Among a number of cell models used in researching glutamate-mediated toxicity, the HT22 cell line can serve as an appropriate model system. As there is a lack of glutamate receptors in this cell line, the mechanism of cell death induced by glutamate is mainly due to oxidative stress from the reduction of glutathione levels, and a rise in intracellular ROS [39]. Excessive intracellular ROS levels have a detrimental effect that eventually contributes to cell death. Although the exact mechanism of oxidative-induced cell death in HT22 cell is not fully clear, increasing evidence suggests that the key step is translocation of the pro-apoptotic protein AIF from mitochondria into the nucleus, leading to triggering caspase-independent apoptosis [6, 32, 40, 41]. Accordingly, we confirmed in this study that release of AIF is required in the pathway of glutamate-induced oxidative damage. Our findings also showed that SA leaf extract could inhibit AIF nuclear translocation induced by glutamate, thereby preventing cells from undergoing apoptosis. Moreover, we observed that the majority of dead cells after glutamate treatment for 18 h in this study were positive for both annexin V and PI, indicating that they were likely cells in a late stage of apoptosis. This result is consistent to previous reports that cell death induced by glutamate was in time-dependent manner, with the glutamate treatment triggering apoptotic cell death relatively late ranging from 16 to 24 h post-treatment, although shorter periods of treatment can induce necrotic cell death [32].

SA has long been used as an ingredient in a popular Thai traditional formula for longevity [9]. However, so far no scientific evidence supports a longevity effect. Our present study showed that SA leaf extract could prolong survival and extend lifespan in C. elegans at the first larval stage (L1). In contrast, no effect on late larval stages (L4) was observed. This finding suggests that SA leaf extract exerts its longevity properties under normal conditions when the treatment occurs at an early age. Also this data supports the anti-aging benefit of SA-EE corresponding to its traditional usage. Even though there was only a slight increase in percentage of lifespan, this noticeable effect resulted from a single exposure, unlike some other studies in which the worms were freshly exposed to the extract approximately every day [42, 43].

Studies on the chemical constituents of SA have been shown that this plant contains a large number of cardiac glycosides [7]. Other compounds identified from SA include lignans, flavonoids, triterpenoids, and alkaloids [17, 44, 45]. However, previous phytochemical studies of isolated bioactive compounds from SA have focused on anti-hepatitis B [46,47,48], anti-cancer [49,50,51], and anti-microbial activities [52]. In the present study, we reported four candidate phytochemical compounds possibly responsible for neuroprotective and/or longevity effects of SA-EE. The proposed compounds include andrographolide, carnosic acid, α-linolenic acid, and oleoyl oxazolopyridine. Among these candidate compounds, carnosic acid is a molecule of interest as it has been shown to have antioxidative, anti-microbial, and anti-inflammatory properties [53, 54], in line with previous studies of beneficial effects exerted by SA. In addition, this compound protected neuronal cells from oxidative stress, A훽 and glutamate toxicities through activation of the Keap1/Nrf2 pathway [55,56,57]. Andrographolide has been reported to possess various pharmacological activities for treatment of cancer [58], inflammation [59], diabetes [60], and AD [61]. Moreover, derivative compounds bearing an oxazolopyridine core were identified as sirtuin activators and proposed to be used for treating a wide variety of diseases associated with aging [62]. Neuroprotective properties of α-linolenic acid, a plant-derived essential omega-3 polyunsaturated fatty acid, were also highlighted in several recent studies [63,64,65]. However, due to the complexity of crude extracts and limitation of LC-MS analysis, the compounds proposed here need to be confirmed in the near future with other identification techniques such as liquid chromatography-tandem mass spectrometry (LC-MS/MS) or quantitative HPLC. Nevertheless, at least three compounds from literature, which are (+)-3-O-β-D-fucopyranosylperiplogenin, strebluslignanol and/or magnolignan A, and taxifolin, were identified in this study, demonstrating an appreciable reliability of our LC-MS data.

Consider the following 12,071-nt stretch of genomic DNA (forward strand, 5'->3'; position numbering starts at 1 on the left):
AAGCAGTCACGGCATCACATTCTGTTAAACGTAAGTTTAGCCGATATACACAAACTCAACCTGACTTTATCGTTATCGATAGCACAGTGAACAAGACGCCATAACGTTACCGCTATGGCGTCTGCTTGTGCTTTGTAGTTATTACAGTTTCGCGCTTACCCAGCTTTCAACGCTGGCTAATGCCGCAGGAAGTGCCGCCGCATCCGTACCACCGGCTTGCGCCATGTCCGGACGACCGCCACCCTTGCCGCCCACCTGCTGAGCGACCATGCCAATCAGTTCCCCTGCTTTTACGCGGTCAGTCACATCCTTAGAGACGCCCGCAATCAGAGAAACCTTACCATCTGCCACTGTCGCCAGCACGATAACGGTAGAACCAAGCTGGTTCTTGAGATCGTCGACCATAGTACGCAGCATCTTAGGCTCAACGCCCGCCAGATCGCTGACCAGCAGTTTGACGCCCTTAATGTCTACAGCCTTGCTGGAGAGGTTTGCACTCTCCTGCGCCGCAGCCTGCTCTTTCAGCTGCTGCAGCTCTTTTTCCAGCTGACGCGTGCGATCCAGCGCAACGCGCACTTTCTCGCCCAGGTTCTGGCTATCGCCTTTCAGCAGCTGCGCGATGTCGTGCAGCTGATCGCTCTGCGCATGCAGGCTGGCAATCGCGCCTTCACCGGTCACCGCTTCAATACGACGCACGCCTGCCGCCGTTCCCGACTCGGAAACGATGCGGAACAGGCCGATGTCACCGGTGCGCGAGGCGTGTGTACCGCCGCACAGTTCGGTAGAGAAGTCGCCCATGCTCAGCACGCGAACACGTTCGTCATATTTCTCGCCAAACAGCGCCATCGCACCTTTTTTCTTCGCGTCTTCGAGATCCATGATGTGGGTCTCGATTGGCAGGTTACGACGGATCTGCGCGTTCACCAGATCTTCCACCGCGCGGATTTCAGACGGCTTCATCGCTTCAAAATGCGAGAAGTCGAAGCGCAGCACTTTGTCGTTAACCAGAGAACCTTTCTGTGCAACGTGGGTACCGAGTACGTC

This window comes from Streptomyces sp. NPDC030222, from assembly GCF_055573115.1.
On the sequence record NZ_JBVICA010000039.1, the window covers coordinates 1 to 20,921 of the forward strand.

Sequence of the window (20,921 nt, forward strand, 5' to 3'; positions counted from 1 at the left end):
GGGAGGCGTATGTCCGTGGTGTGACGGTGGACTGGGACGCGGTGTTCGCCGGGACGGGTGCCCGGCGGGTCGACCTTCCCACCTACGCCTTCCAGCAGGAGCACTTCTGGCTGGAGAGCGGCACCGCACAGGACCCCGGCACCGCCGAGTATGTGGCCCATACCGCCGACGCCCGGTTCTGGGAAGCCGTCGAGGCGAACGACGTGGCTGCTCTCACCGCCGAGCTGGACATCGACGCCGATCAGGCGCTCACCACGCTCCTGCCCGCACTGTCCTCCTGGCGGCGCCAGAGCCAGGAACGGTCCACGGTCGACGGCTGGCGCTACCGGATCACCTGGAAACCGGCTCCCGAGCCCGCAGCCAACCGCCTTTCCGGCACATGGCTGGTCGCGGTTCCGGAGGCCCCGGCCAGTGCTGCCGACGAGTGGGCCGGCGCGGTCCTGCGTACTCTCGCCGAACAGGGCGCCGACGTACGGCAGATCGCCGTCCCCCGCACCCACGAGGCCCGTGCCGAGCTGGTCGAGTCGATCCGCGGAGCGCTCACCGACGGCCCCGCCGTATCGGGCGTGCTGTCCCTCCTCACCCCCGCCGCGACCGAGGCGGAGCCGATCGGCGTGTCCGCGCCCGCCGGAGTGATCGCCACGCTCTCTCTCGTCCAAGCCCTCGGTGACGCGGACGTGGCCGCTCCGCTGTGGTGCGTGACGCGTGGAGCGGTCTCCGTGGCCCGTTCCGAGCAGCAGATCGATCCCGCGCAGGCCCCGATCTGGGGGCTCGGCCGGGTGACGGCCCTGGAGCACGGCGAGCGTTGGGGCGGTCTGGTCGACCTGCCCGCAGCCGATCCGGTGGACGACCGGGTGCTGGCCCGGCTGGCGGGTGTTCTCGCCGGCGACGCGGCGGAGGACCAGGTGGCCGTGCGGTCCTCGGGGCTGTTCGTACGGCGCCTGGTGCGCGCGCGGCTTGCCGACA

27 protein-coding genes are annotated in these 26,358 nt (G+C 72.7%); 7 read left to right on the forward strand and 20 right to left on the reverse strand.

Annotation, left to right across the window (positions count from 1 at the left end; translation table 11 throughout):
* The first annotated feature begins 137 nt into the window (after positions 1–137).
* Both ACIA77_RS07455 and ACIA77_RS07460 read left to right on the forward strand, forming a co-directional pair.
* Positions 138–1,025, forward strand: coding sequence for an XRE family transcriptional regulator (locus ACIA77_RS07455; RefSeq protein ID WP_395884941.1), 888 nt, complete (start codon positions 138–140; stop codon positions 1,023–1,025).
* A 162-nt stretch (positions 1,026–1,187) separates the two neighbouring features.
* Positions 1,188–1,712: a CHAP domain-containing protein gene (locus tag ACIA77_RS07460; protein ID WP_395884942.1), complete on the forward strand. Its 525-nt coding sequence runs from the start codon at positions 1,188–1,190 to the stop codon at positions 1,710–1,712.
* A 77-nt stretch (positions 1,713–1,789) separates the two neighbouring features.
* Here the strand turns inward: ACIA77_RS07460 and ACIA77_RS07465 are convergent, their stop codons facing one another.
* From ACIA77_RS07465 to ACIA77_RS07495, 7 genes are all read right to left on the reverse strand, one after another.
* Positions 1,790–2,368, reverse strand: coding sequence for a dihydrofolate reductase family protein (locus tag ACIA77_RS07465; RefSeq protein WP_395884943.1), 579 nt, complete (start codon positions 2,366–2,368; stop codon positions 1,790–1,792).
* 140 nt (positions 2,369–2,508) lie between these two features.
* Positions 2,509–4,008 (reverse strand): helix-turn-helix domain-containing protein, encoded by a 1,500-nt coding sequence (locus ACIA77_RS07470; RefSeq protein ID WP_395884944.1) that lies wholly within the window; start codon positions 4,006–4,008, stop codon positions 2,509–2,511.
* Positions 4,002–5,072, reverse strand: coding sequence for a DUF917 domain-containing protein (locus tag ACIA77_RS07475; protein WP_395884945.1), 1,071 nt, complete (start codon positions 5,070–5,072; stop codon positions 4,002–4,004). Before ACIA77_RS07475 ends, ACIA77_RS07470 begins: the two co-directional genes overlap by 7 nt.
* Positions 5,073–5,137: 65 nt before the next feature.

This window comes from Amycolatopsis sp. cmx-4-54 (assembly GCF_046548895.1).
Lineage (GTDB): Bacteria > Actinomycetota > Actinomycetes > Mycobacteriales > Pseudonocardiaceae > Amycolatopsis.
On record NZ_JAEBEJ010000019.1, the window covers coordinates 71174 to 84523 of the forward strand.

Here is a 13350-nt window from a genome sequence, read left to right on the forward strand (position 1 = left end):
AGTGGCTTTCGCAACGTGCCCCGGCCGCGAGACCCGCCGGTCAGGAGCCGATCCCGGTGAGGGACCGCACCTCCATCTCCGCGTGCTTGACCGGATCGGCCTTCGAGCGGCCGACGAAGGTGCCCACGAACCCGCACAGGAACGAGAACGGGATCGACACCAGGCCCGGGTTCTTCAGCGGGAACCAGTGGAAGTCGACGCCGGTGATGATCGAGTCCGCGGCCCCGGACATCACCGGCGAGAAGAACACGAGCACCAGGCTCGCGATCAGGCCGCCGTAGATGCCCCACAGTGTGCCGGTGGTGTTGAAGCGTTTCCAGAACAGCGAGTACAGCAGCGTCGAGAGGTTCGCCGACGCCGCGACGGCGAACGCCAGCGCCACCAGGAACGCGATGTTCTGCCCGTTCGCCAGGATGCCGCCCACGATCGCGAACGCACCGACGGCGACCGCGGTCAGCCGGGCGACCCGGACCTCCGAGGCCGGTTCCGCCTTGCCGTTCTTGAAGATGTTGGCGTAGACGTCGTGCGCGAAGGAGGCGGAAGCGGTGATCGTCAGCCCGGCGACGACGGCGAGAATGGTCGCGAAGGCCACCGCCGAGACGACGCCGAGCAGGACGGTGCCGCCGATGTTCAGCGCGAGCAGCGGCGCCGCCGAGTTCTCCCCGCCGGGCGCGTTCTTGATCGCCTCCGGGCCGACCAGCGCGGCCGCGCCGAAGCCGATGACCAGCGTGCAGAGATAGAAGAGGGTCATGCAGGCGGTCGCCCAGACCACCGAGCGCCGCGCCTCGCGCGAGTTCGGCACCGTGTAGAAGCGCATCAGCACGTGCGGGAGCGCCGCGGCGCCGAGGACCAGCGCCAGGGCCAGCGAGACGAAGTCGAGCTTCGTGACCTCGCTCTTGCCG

In conclusion, these findings demonstrate the neuroprotective action of SA leaf extracts in hippocampal neuronal cells which is mediated via inhibition of ROS accumulation, AIF nuclear translocation, and an increase of Nrf2 signaling. Significantly this extract extends C. elegans longevity. However, further studies of isolated bioactive components from SA leaf are required to elucidate the exact mechanisms involved in order to support the therapeutic potential of the plant extracts for age-related neurodegenerative disorders or as an anti-aging agent.